Time is one of the most creative of human constructs. It has become such an integral part of our lives that it is easy to forget that it is actually a human construct. The integration of time in the very description of our state is unmistakable; past, present, and future are built into our very syntax. I make no judgment on time and its place in our lives. From when early man first traced the movement of that yellow orb across the heavens to the advent of atomic clocks, time has played a central role in our lives.
I bring up the subject of time as we pass into the New Year full of hope and promise. Looking to the future one cannot help but to venture a guess as to where the New Year will take them; of course it is only a guess. Like the movement on the hands of a thousand grandfather clocks, measure, steady, and persistent we too move forward. Clocks have always represented a bit of reassurance in this regard. Take for instance the carved wood of beautiful Howard Miller Clocks displaying the craftsmanship of generations while the sleek glass hints at the future. It is however the enduring swings of the clocks pendulum that marks the present.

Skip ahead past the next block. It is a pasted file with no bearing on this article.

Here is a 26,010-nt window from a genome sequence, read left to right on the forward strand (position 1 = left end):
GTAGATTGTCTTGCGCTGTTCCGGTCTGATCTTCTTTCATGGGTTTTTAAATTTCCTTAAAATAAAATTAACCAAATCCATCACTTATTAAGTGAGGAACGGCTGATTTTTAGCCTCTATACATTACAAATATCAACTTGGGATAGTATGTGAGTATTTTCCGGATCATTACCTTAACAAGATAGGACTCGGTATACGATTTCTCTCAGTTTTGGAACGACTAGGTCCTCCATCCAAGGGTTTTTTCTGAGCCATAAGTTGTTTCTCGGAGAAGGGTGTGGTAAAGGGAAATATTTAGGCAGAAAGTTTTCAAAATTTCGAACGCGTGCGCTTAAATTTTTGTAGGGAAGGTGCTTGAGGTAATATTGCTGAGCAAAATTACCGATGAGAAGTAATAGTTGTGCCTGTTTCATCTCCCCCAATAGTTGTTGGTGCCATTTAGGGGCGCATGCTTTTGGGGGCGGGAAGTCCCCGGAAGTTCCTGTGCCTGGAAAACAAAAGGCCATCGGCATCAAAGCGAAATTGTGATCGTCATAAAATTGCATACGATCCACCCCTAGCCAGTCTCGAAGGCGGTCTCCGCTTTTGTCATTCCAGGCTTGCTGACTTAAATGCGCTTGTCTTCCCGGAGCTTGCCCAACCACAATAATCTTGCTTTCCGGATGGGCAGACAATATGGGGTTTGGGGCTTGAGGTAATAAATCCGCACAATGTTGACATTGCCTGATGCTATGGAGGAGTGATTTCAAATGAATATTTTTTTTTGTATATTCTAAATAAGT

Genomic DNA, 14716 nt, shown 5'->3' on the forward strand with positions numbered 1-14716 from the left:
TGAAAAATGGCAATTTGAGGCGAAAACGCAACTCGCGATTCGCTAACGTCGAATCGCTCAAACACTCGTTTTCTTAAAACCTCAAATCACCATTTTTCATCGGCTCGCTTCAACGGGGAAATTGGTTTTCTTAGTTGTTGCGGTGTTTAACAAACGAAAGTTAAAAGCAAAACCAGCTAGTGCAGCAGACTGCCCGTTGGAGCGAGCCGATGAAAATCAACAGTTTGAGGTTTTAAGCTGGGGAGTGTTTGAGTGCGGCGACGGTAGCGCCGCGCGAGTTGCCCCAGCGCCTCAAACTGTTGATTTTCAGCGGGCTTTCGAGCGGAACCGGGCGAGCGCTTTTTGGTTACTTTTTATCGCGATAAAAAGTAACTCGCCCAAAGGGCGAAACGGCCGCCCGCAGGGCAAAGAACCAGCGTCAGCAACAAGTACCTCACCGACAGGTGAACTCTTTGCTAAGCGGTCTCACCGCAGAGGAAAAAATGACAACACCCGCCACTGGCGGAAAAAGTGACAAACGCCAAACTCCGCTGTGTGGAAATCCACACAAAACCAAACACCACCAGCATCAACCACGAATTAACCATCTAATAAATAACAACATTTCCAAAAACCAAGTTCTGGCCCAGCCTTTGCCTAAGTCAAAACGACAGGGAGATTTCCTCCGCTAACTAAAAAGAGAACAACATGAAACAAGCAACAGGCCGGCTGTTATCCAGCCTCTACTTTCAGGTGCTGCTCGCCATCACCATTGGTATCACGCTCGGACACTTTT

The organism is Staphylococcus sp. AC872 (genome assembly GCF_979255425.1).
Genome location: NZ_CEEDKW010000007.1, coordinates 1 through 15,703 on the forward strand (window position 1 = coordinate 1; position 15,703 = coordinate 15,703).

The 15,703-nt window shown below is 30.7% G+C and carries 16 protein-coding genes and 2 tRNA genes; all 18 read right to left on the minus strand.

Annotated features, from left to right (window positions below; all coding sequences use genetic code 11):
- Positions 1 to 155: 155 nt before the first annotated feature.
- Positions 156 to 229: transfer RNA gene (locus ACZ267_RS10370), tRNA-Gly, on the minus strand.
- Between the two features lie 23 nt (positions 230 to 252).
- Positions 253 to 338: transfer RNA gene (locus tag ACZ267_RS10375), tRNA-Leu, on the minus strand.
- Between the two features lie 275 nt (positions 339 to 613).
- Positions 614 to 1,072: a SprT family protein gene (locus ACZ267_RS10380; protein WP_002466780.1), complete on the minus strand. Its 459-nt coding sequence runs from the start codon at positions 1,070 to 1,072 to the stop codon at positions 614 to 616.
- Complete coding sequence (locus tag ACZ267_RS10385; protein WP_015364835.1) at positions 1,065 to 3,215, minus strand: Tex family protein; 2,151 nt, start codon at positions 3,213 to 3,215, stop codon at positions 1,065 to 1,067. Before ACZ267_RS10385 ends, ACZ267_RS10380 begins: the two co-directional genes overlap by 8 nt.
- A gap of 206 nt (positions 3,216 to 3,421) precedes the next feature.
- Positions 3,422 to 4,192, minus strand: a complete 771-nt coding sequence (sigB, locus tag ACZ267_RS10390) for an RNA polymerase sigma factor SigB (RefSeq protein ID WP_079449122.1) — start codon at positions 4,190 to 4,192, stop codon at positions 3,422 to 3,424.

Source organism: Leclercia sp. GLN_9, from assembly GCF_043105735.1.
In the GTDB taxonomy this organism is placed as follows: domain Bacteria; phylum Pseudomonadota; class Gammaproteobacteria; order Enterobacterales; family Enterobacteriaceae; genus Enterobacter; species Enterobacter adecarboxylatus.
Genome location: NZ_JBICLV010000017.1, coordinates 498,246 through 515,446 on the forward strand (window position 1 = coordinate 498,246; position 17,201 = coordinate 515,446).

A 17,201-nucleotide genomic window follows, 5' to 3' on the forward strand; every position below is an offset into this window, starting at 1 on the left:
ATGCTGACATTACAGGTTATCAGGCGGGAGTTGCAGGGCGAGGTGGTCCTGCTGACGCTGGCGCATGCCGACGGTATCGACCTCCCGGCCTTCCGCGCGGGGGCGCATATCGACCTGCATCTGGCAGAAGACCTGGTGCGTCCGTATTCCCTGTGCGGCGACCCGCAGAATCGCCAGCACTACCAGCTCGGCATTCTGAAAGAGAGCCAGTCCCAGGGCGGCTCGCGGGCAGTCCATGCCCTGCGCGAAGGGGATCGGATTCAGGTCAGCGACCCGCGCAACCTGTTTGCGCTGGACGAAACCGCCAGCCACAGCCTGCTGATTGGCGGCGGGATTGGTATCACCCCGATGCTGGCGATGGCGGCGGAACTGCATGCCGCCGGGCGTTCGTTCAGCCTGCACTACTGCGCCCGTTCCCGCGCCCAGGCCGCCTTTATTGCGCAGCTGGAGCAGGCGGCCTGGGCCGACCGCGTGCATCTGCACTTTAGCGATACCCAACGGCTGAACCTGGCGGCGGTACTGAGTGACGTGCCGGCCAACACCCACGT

The advent of the clock is merely the physical manifestation of this human construct. More than that is what clocks represent. From the old mantel clocks that we learned to tell time on as a child to the plastic wall clock that hung in the school room marking the minutes until freedom, clocks have always been present. Perhaps by being the makers, not individually but collectively, of the timepieces we are on some level trying to control the passage of time; or the passage of ourselves into time. From controlling fire to rain to time it has taken a proverbial thousand years, alas it is discovered that we may not be able to control time but we can control the events that are marked by time. The clock for 2009 may already be wound but the events are mine.